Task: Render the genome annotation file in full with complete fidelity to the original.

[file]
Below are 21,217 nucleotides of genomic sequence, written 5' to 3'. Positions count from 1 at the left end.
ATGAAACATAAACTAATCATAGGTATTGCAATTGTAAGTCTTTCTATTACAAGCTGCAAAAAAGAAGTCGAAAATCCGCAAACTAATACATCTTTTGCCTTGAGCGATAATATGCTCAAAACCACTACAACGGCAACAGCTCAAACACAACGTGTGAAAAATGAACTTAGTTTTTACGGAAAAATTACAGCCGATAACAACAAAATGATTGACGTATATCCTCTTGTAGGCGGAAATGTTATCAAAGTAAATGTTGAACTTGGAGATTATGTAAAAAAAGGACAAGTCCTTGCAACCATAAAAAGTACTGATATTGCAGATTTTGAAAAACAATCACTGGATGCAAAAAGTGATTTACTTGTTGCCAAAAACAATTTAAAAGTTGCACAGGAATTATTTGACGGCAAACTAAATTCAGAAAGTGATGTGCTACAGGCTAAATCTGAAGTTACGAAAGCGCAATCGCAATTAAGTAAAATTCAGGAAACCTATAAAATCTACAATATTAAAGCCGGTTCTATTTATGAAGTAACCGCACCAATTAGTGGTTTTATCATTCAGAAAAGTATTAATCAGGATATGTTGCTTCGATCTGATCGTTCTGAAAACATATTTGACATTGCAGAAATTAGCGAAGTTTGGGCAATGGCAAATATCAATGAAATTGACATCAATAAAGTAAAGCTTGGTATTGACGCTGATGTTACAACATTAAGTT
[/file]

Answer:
Below are 21,217 nucleotides of genomic sequence, written 5' to 3'. Positions count from 1 at the left end.
ATGAAACATAAACTAATCATAGGTATTGCAATTGTAAGTCTTTCTATTACAAGCTGCAAAAAAGAAGTCGAAAATCCGCAAACTAATACATCTTTTGCCTTGAGCGATAATATGCTCAAAACCACTACAACGGCAACAGCTCAAACACAACGTGTGAAAAATGAACTTAGTTTTTACGGAAAAATTACAGCCGATAACAACAAAATGATTGACGTATATCCTCTTGTAGGCGGAAATGTTATCAAAGTAAATGTTGAACTTGGAGATTATGTAAAAAAAGGACAAGTCCTTGCAACCATAAAAAGTACTGATATTGCAGATTTTGAAAAACAATCACTGGATGCAAAAAGTGATTTACTTGTTGCCAAAAACAATTTAAAAGTTGCACAGGAATTATTTGACGGCAAACTAAATTCAGAAAGTGATGTGCTACAGGCTAAATCTGAAGTTACGAAAGCGCAATCGCAATTAAGTAAAATTCAGGAAACCTATAAAATCTACAATATTAAAGCCGGTTCTATTTATGAAGTAACCGCACCAATTAGTGGTTTTATCATTCAGAAAAGTATTAATCAGGATATGTTGCTTCGATCTGATCGTTCTGAAAACATATTTGACATTGCAGAAATTAGCGAAGTTTGGGCAATGGCAAATATCAATGAAATTGACATCAATAAAGTAAAGCTTGGTATTGACGCTGATGTTACAACATTAAGTT